Dry eyes are the worst. They can make you feel tired even when you’ve had enough sleep. They can result in an itchiness that is impossible to scratch. They can even cause problems while driving, making vision blurry, especially at night. Oh, and if you’re a contact lens wearer, you’re in a whole other world of trouble.
Unfortunately, many of us experience dry eyes. In fact, it affects millions of people in the UK – and numbers have soared during lockdown. Research by Nicola Alexander-Cross, optometrist and co founder of Peep Club, of 250 people found that 80% were suffering from the condition – and it only gets worse if left untreated.
But why do our eyes get dry in the first place? And what can we do to relieve it? Here, we asked the opticians and ophthalmologist for everything you need to know about dry eyes.
What are the symptoms of dry eyes?
“Dry Eyes encompasses everything from mild irritation (itchiness, a tired and heavy feeling, or overly watery eyes) to severe and even sight threatening issues,” explains Nicola.
If left untreated, you may notice mucus collecting around the eyes, sensitivity to light, a scratchy feeling as if you have something in your eye and blurred vision.
Why are my eyes so dry?
There are a number of reasons why your eyes could be dry, from hormone imbalances to lifestyle habits. “Dry Eyes has long-affected millions of women, especially those in peri-menopause and menopause
as it’s linked to hormonal changes,” explains Nicola. There are a range of hormones that can effect the eyes, including the female sex hormone oestrogen. As women age, the levels of oestrogen in their blood decreases, which causes dry skin and dry eyes. Eyes can also become dry at the end of your period, when oestrogen levels are low. Although irritating, this cause of dry eyes is temporary and can be relieved with over the counter medicines and eye drops from your local pharmacy. If, however, it really bothers you, talk through the issue with you doctor.
Another common cause is too much screen time. According to recent findings by Ocushield Research, Brits spend a shocking 9 hours, 10 mins per day on digital screens compared to 4 hours, 10 mins socialising, eating and reading. “Blue light stimulates the brain and eyes and suppresses the production of melatonin – a hormone we produce to naturally regulate our sleep cycles,” explains Dhruvin Patel, optometrist and founder of Ocushield. “Eye strain, headaches, dry eyes and blurry vision are also common side-effects from too much screen time.”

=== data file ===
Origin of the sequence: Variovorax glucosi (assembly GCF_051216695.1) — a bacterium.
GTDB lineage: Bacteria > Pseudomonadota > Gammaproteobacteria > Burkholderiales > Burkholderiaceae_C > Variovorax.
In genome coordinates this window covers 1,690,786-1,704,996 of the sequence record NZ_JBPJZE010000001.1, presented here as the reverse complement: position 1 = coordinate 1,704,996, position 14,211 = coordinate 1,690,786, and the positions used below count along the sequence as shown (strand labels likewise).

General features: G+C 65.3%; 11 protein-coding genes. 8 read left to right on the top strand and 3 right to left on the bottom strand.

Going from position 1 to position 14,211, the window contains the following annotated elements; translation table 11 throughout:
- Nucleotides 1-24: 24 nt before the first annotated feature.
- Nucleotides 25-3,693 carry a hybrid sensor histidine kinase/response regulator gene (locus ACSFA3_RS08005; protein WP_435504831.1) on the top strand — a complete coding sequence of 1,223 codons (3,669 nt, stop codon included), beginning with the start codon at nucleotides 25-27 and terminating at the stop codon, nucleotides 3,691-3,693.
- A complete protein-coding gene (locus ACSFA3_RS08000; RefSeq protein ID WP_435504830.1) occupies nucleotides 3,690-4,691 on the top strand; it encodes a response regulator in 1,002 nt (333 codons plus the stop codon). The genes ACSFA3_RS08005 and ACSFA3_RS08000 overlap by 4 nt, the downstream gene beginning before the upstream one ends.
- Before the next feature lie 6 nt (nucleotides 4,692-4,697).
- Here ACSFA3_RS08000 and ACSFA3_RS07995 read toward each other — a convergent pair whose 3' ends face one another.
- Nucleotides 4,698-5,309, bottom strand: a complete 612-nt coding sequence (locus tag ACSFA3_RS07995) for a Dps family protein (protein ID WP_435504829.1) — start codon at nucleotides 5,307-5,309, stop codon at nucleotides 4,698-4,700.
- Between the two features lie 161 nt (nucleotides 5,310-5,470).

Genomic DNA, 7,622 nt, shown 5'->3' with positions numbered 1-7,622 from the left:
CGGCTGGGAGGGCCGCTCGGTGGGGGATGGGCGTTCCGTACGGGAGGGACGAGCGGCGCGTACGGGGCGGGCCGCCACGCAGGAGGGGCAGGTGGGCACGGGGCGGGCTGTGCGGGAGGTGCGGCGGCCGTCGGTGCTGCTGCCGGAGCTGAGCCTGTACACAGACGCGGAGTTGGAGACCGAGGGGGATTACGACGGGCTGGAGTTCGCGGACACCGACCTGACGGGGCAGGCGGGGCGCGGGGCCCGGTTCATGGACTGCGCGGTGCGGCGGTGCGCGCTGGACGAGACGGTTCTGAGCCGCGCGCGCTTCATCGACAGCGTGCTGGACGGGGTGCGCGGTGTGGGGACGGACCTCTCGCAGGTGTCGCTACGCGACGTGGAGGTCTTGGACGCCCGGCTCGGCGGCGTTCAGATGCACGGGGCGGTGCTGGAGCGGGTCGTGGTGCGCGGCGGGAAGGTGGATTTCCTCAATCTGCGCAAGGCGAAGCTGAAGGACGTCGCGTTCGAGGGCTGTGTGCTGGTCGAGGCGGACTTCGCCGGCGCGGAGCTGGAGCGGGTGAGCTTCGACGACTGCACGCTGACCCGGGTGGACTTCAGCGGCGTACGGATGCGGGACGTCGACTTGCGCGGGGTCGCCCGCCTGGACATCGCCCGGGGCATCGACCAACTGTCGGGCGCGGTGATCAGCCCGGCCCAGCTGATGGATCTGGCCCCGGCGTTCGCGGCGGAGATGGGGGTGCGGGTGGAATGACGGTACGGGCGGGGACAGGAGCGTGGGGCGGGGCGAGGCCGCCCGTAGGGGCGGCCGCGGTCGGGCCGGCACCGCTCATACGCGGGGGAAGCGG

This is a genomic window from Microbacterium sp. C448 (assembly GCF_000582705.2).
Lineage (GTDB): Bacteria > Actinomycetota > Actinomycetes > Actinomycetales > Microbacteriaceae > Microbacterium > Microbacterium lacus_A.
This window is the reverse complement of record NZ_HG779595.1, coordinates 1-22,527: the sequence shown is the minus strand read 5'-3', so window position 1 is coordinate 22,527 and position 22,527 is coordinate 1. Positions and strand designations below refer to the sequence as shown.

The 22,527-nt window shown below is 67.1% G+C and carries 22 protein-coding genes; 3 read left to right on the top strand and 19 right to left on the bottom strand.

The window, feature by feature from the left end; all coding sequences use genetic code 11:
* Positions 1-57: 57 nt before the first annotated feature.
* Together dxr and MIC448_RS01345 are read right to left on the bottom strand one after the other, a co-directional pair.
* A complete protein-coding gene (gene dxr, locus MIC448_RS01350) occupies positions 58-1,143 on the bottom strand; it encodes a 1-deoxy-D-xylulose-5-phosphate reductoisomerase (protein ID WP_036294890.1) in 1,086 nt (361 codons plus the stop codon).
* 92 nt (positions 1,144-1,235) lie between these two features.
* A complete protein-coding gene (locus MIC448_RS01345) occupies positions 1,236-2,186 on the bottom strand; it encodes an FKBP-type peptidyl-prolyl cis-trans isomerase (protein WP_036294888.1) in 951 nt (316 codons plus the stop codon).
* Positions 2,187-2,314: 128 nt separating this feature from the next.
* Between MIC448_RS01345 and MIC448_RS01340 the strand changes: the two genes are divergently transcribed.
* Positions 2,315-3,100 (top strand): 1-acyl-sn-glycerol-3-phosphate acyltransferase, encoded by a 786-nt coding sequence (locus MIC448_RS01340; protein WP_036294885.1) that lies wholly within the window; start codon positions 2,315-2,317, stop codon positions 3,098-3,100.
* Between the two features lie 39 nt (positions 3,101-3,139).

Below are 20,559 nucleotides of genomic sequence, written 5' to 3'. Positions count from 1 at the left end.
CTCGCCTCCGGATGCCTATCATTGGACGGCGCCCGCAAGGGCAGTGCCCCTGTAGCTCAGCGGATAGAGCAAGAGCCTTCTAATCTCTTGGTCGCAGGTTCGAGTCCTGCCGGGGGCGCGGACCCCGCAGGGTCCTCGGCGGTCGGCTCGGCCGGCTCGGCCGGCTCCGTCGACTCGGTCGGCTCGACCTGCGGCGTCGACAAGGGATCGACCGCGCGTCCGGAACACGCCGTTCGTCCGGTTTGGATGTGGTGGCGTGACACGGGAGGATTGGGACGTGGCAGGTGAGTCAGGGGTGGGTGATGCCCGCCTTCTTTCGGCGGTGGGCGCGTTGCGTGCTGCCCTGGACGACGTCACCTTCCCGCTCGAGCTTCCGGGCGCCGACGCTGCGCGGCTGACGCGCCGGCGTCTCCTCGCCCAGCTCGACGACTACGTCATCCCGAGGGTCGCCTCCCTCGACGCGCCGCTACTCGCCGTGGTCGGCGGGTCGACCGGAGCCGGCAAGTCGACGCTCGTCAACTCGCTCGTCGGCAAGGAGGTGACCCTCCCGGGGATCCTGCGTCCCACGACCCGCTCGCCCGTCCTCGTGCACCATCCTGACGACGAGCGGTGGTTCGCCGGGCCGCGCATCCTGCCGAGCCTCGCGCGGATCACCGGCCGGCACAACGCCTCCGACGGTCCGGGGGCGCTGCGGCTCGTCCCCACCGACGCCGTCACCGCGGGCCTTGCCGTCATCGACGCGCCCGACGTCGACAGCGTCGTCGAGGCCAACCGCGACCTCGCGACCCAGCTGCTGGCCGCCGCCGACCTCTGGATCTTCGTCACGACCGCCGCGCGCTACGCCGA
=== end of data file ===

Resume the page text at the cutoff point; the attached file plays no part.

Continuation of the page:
“You blink 6-8 times less when you look at a screen, so your eyes are literally becoming parched as you work all day long,” adds Nicola. Considering screen use has increased by 187% during the last three lockdowns, it’s hardly surprising that more people than ever are experiencing dry eyes.
Other causes include increased tear evaporation, which is when the oil-producing glands on the edge of your eyelids become blocked or clogged, making our tears more easily and more rapidly evaporate. This condition is more common in people who have rosacea, work in dry or dusty environments, or have a vitamin A deficiency.
How can I cure dry eyes?
Unfortunately, treating dry eyes is not as simple as using eye drops (although they can provide short-term relief). Effective treatment will require the underlying cause to be addressed, which is a slightly harder feat.
The best place to start is with an eye exam at your opticians to check up on your vision and sight. Next, you can start to consider whether lifestyle factors like screen time could be having an effect. It could be useful to keep a diary of your symptoms so you can figure out when it’s worse and try and find the common factors.
If screen time if the issue, try and reduce the amount of time you spend exposed to blue light – especially before bed. Obviously, this is easier said than done as our whole lives depend on screens. Another option if you have an iPhone is to turn on “Night Shift” mode in the Display & Brightness settings, and amping up the warmth to reduce exposure to blue light. Then there’s the Ocushield, which is a blue light screen protector registered as a medical device in the UK, that filters out blue light without affecting your screen’s display, or need to be turned on or off.
If you suspect increased tear evaporation to be the issue, try a warm compress over the eyes to try and unblock to glands, or Peep Club have a clever Heated Eye Wand, which uses a combination
of heat and massage to gently unblock the glands. “It’s like a hot stone massage for the eyes,” says Natasha. Plus, the wand also offers circulation-encouraging and lymphatic drainage functions, and red light LED therapy to de-puff and boost collagen production.
Other than that, make sure you are eating a diet rich in omega oils and Vitamin A, from foods like leafy greens, orange and yellow fruits and vegetables, and oily fish. If the problem still persists, and if at any point you’re worried or notice any changes to your vision, seek immediate medical advice.